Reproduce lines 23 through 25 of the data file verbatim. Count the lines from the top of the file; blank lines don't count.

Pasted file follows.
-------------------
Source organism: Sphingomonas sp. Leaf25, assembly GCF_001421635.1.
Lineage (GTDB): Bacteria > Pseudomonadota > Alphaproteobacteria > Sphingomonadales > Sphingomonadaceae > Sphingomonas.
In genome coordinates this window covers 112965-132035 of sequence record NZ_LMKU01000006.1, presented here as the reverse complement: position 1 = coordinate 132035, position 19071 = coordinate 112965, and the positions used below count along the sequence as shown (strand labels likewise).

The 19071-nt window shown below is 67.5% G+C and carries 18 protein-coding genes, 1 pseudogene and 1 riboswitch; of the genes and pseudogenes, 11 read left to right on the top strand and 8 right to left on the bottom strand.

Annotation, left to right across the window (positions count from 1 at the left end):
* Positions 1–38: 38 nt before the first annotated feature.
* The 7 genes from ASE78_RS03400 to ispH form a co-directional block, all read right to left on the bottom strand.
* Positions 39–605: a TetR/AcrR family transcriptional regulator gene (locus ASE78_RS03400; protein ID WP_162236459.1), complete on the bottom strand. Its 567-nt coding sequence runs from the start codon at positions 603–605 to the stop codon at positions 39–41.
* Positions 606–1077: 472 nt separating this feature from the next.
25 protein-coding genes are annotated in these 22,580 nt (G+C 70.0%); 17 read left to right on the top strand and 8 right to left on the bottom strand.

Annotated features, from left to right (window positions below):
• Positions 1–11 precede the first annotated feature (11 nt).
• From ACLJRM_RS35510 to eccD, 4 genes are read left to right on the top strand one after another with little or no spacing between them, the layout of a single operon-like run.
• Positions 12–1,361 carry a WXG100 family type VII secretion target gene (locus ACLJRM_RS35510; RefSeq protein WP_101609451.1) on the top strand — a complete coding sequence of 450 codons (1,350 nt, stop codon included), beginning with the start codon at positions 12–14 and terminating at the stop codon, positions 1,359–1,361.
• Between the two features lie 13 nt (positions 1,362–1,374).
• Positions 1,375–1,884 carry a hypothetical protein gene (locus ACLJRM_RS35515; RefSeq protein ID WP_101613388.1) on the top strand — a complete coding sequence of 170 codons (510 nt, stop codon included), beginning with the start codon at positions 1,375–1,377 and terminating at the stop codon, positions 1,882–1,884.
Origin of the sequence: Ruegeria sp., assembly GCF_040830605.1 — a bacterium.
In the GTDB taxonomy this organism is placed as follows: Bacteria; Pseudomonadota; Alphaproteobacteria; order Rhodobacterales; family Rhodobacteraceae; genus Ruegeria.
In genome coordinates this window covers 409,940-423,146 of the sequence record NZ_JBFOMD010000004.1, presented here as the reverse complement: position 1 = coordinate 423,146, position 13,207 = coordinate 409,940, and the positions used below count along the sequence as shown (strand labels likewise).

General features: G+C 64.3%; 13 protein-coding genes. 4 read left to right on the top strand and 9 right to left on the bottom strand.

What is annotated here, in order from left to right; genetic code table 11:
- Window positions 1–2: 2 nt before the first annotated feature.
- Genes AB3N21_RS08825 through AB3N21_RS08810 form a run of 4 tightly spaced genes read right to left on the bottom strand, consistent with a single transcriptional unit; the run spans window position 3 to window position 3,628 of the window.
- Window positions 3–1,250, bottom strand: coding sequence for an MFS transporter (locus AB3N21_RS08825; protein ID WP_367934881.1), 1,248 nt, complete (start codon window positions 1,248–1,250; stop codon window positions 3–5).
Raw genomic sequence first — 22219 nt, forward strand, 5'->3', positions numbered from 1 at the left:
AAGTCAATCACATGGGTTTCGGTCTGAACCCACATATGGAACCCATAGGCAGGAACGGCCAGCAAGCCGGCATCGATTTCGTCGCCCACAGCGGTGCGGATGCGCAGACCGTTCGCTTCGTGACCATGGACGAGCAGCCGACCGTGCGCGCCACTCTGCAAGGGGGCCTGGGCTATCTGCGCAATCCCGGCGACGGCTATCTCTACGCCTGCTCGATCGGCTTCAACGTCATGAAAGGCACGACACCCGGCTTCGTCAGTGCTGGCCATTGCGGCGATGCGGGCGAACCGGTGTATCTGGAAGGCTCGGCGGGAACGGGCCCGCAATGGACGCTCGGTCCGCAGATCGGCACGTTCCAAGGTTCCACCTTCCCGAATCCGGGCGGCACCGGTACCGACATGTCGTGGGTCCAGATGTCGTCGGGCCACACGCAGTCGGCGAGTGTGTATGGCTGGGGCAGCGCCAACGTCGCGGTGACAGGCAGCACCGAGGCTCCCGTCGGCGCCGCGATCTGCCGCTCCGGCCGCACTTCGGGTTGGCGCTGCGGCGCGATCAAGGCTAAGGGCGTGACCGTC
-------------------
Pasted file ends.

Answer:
- Genes AB3N21_RS08825 through AB3N21_RS08810 form a run of 4 tightly spaced genes read right to left on the bottom strand, consistent with a single transcriptional unit; the run spans window position 3 to window position 3,628 of the window.
- Window positions 3–1,250, bottom strand: coding sequence for an MFS transporter (locus AB3N21_RS08825; protein ID WP_367934881.1), 1,248 nt, complete (start codon window positions 1,248–1,250; stop codon window positions 3–5).
Raw genomic sequence first — 22219 nt, forward strand, 5'->3', positions numbered from 1 at the left: